A: In Quantitative Ability, I focused on building the concepts first. I solved the basic booklets provided by TIME Bhopal and took topic tests for each chapter to develop proficiency in them. Once I was done with the concepts, I switched my focus towards building up speed and developing approaches to solve the section.
My approach was first analysing the whole question paper. If it seemed doable to me, I targeted the questions linearly but if it seemed a bit difficult I would pick and choose the easy questions for the first 30-40 minutes and leave the difficult questions for later. This ensured that I don’t waste my time on tough questions.
Q: Was there any particular section/area that you were weak at? How did you overcome this challenge?
A: DILR was a section which was pretty unique to CAT, and I specifically gave it a lot of attention. I focused on timing each set and improving my speed, at the same time, I made sure I’m accustomed to a variety of sets. For this, I solved as many mock tests and previous year mocks as I could to get a good compilation of the variety of DILR sets.
Q: What role did Mocks play in your success? How many mocks did you attempt before the exam?
A: Mocks were a part of my preparation since the very beginning, and I would say they were the most important part for that matter. They gave me a good idea of which topics I need to work on and also helped me finesse my strategy to approach the exam. I would suggest the aspirants to take a mock once even before they start their preparation to get a realistic idea on where they stand and what aspects do they need to work on.
Again as I mentioned earlier, I paid even more attention to the analysis of the mocks. I ensured that I was using the best approaches for each question and kept on learning from my mistakes.
Q: Did you self-prepare or attend a coaching centre and why?
A: I had enrolled at TIME Bhopal to prepare for CAT, and it was a personal preference. I believed I would be profited by the guidance and understanding from the teachers, and learn from their long term experience with CAT. Although, this decision would vary from person to person, so think through, set your priorities right and then make a decision.
Q: Please share your strategy for the CAT Day. What was your last-minute preparation? How did you plan your CAT test taking?
A: I feel like we lay a lot of stress on the D-day and then freak out at the last moment. Which is why I just relaxed and calmed my mind for two days before the exam. I watched a movie, went out with friends, and made sure I’m not thinking about the exam for those two days. This helped me a lot in clearing my mind before entering the Exam Hall.
My main strategy was not to let the stress get to me, and to not ruin the other sections just in case one section goes badly. This helped me majorly because while giving the exam I had realised that I’d spoiled my VARC section, but I went on and gave my best in the next two sections, which helped my increase my overall percentile.
Q: How did you prepare for GD/PI/WAT. Please share your GD/WAT topics & PI questions?
A: I mostly relied on TIME Bhopal for my GDPI WAT preparation, but I think it’s all about knowing yourself well, being aware of the things happening around you and being thorough with your subjects as a fresher.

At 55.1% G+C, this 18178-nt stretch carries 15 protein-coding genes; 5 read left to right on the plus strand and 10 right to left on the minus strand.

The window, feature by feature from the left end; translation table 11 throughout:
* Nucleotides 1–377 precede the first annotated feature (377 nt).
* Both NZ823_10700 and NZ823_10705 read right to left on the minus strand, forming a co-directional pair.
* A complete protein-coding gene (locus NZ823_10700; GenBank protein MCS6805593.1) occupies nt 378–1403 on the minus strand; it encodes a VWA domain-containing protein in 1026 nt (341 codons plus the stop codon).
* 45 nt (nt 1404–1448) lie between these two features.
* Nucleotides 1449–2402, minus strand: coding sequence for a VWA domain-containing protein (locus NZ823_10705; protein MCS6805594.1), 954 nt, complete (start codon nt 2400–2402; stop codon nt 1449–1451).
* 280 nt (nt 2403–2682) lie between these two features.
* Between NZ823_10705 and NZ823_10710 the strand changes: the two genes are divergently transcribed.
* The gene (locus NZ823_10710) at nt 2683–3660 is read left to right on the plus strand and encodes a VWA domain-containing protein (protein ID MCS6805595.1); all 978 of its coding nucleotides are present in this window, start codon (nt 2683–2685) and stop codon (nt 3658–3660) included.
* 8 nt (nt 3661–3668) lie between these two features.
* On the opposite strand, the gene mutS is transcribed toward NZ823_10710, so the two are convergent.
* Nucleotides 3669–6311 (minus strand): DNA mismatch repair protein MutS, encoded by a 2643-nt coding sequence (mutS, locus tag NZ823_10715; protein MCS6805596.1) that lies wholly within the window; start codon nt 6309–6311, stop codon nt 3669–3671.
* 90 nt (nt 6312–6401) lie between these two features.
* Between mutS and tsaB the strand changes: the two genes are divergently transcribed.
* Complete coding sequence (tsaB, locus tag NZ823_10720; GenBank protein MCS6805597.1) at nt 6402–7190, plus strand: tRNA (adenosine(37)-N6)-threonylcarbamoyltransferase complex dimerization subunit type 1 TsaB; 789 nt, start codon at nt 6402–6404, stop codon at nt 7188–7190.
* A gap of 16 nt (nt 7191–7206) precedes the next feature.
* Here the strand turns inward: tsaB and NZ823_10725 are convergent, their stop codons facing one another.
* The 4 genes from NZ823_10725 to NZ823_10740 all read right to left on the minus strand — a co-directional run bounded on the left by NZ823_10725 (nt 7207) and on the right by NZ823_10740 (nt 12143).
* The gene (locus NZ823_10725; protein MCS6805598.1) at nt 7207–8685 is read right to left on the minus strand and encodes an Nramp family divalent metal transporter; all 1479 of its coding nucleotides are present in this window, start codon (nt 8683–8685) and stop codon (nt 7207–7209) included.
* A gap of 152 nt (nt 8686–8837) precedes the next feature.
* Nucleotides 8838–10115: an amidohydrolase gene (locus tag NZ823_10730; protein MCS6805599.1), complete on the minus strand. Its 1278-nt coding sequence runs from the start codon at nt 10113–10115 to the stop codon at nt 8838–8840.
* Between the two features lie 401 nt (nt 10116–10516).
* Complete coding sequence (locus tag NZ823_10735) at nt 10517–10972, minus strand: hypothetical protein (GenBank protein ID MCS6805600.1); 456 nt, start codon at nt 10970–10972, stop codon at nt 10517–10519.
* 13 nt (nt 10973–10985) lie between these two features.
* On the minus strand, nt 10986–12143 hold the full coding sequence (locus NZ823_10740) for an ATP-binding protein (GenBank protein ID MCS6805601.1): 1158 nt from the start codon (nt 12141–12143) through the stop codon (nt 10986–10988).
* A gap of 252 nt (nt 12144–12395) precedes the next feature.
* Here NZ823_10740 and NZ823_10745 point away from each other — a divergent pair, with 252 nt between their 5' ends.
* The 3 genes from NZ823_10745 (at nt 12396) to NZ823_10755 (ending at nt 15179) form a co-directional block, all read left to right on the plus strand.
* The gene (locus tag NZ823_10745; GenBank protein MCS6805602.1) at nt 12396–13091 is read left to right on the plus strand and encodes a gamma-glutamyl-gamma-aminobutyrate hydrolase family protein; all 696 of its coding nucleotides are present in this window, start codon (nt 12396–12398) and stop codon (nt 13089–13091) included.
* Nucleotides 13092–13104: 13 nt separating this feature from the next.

Q: What motivated you to choose IIM Udaipur over other B-schools?
A: I did a lot of research before deciding on the institute. I talked to several Alumni and students of IIM Udaipur, and the feedback I got from them was amazing. I also appreciated the core value of transparency that they show in every aspect of their work. Moreover, the academic drive and the top notch faculty at IIM Udaipur pulled me towards it. Also, who wouldn’t want to spend a good 2 years in the lap of the beautiful Aravali Range?
Q: How has been the experience of online classes at IIM Udaipur?
A: I had heard a lot about the rigour at an IIM, but I wasn’t sure how that would translate over an online medium, but ever since I’ve joined the institute I haven’t gotten time to breathe and yet I’ve enjoyed it a lot. I couldn’t have imagined that you can have such a steep learning curve in such a short duration of time.
My second concern was how would I connect with people, but owing to so much engagement in these past few weeks, the interaction has been excellent even over an online platform. We’re learning how to use this online platform to our advantage.
Although, we cannot wait to be on the campus!
Q: Your final message and tips for candidates preparing for CAT 2020.
A: The 5 tips I would like to share for the candidates preparing for CAT:
- If you spoil one of the sections, forget about it and brace yourself for what's coming next.
- If the questions are hard for you, it will be hard for the other test takers and hence you should always focus on maximizing your marks
- Practise by giving as many mocks as you can
- Analyse your mistakes and avoid doing the same mistakes again
- If you are not able to crack the CAT in the first go, don't get disheartened. Try again and quit only when the happiness and the desire of belling CAT < Fear of Failing
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Stay tuned to MBAUniverse.com for more updates on CAT Preparation Strategy by Toppers